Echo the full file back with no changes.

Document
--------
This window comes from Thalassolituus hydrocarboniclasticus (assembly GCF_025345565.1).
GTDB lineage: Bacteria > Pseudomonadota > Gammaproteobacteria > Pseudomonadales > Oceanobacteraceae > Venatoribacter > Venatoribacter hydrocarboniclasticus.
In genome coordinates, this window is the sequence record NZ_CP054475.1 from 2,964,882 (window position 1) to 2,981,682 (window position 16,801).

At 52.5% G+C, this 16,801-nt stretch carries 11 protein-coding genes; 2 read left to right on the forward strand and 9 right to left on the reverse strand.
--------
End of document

This window comes from Thalassolituus hydrocarboniclasticus (assembly GCF_025345565.1).
GTDB lineage: Bacteria > Pseudomonadota > Gammaproteobacteria > Pseudomonadales > Oceanobacteraceae > Venatoribacter > Venatoribacter hydrocarboniclasticus.
In genome coordinates, this window is the sequence record NZ_CP054475.1 from 2,964,882 (window position 1) to 2,981,682 (window position 16,801).

At 52.5% G+C, this 16,801-nt stretch carries 11 protein-coding genes; 2 read left to right on the forward strand and 9 right to left on the reverse strand.